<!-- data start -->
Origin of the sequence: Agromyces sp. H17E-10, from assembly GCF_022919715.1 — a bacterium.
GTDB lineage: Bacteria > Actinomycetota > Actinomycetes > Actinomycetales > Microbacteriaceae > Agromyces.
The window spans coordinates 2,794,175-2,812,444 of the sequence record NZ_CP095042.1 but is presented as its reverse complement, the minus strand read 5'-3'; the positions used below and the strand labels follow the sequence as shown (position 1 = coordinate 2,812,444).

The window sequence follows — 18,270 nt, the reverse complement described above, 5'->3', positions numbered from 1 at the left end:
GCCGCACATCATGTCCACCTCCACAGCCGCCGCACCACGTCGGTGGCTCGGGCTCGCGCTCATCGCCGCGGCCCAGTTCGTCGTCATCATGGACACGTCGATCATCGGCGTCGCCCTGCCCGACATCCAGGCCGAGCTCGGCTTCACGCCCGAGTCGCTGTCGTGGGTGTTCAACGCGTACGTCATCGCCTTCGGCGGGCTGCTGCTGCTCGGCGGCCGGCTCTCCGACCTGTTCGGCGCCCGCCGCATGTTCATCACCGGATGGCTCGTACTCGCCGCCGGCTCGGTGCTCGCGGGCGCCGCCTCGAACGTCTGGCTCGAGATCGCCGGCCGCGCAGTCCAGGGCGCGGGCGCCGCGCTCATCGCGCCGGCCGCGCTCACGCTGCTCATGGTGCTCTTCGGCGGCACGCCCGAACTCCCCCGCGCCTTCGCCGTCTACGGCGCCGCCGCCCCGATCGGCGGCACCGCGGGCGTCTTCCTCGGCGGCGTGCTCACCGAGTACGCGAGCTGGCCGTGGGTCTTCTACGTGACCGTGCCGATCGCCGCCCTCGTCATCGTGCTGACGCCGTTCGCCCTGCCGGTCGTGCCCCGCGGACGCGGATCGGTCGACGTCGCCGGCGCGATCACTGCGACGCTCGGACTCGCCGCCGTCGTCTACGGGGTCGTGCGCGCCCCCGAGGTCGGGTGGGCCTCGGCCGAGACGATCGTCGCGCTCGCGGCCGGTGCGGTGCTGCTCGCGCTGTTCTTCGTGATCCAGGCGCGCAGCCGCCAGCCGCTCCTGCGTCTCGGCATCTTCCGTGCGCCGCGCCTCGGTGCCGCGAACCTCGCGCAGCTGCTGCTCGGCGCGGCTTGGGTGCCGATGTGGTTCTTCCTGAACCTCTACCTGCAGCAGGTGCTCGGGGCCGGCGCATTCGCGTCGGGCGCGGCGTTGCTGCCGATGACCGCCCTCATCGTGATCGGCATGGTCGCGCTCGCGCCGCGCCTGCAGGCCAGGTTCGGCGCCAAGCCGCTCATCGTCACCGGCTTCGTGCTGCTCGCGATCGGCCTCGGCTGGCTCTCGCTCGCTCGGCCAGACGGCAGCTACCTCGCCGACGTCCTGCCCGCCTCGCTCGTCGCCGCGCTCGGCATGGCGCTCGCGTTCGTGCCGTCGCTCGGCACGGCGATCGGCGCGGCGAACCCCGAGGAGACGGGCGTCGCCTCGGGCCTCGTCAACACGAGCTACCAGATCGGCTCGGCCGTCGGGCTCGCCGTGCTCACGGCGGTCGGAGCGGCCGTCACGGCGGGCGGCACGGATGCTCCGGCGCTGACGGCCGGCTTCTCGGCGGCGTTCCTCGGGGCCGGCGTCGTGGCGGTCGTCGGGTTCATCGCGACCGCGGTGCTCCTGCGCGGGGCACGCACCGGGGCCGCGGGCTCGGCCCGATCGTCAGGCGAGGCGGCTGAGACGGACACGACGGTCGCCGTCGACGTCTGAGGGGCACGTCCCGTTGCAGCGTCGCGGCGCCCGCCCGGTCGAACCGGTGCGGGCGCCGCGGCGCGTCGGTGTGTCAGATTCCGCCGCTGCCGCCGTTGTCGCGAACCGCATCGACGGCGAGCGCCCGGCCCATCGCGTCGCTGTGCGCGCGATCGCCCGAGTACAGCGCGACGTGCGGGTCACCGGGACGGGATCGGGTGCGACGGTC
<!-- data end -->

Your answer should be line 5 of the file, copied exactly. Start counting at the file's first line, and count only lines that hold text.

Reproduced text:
GCCGCACATCATGTCCACCTCCACAGCCGCCGCACCACGTCGGTGGCTCGGGCTCGCGCTCATCGCCGCGGCCCAGTTCGTCGTCATCATGGACACGTCGATCATCGGCGTCGCCCTGCCCGACATCCAGGCCGAGCTCGGCTTCACGCCCGAGTCGCTGTCGTGGGTGTTCAACGCGTACGTCATCGCCTTCGGCGGGCTGCTGCTGCTCGGCGGCCGGCTCTCCGACCTGTTCGGCGCCCGCCGCATGTTCATCACCGGATGGCTCGTACTCGCCGCCGGCTCGGTGCTCGCGGGCGCCGCCTCGAACGTCTGGCTCGAGATCGCCGGCCGCGCAGTCCAGGGCGCGGGCGCCGCGCTCATCGCGCCGGCCGCGCTCACGCTGCTCATGGTGCTCTTCGGCGGCACGCCCGAACTCCCCCGCGCCTTCGCCGTCTACGGCGCCGCCGCCCCGATCGGCGGCACCGCGGGCGTCTTCCTCGGCGGCGTGCTCACCGAGTACGCGAGCTGGCCGTGGGTCTTCTACGTGACCGTGCCGATCGCCGCCCTCGTCATCGTGCTGACGCCGTTCGCCCTGCCGGTCGTGCCCCGCGGACGCGGATCGGTCGACGTCGCCGGCGCGATCACTGCGACGCTCGGACTCGCCGCCGTCGTCTACGGGGTCGTGCGCGCCCCCGAGGTCGGGTGGGCCTCGGCCGAGACGATCGTCGCGCTCGCGGCCGGTGCGGTGCTGCTCGCGCTGTTCTTCGTGATCCAGGCGCGCAGCCGCCAGCCGCTCCTGCGTCTCGGCATCTTCCGTGCGCCGCGCCTCGGTGCCGCGAACCTCGCGCAGCTGCTGCTCGGCGCGGCTTGGGTGCCGATGTGGTTCTTCCTGAACCTCTACCTGCAGCAGGTGCTCGGGGCCGGCGCATTCGCGTCGGGCGCGGCGTTGCTGCCGATGACCGCCCTCATCGTGATCGGCATGGTCGCGCTCGCGCCGCGCCTGCAGGCCAGGTTCGGCGCCAAGCCGCTCATCGTCACCGGCTTCGTGCTGCTCGCGATCGGCCTCGGCTGGCTCTCGCTCGCTCGGCCAGACGGCAGCTACCTCGCCGACGTCCTGCCCGCCTCGCTCGTCGCCGCGCTCGGCATGGCGCTCGCGTTCGTGCCGTCGCTCGGCACGGCGATCGGCGCGGCGAACCCCGAGGAGACGGGCGTCGCCTCGGGCCTCGTCAACACGAGCTACCAGATCGGCTCGGCCGTCGGGCTCGCCGTGCTCACGGCGGTCGGAGCGGCCGTCACGGCGGGCGGCACGGATGCTCCGGCGCTGACGGCCGGCTTCTCGGCGGCGTTCCTCGGGGCCGGCGTCGTGGCGGTCGTCGGGTTCATCGCGACCGCGGTGCTCCTGCGCGGGGCACGCACCGGGGCCGCGGGCTCGGCCCGATCGTCAGGCGAGGCGGCTGAGACGGACACGACGGTCGCCGTCGACGTCTGAGGGGCACGTCCCGTTGCAGCGTCGCGGCGCCCGCCCGGTCGAACCGGTGCGGGCGCCGCGGCGCGTCGGTGTGTCAGATTCCGCCGCTGCCGCCGTTGTCGCGAACCGCATCGACGGCGAGCGCCCGGCCCATCGCGTCGCTGTGCGCGCGATCGCCCGAGTACAGCGCGACGTGCGGGTCACCGGGACGGGATCGGGTGCGACGGTC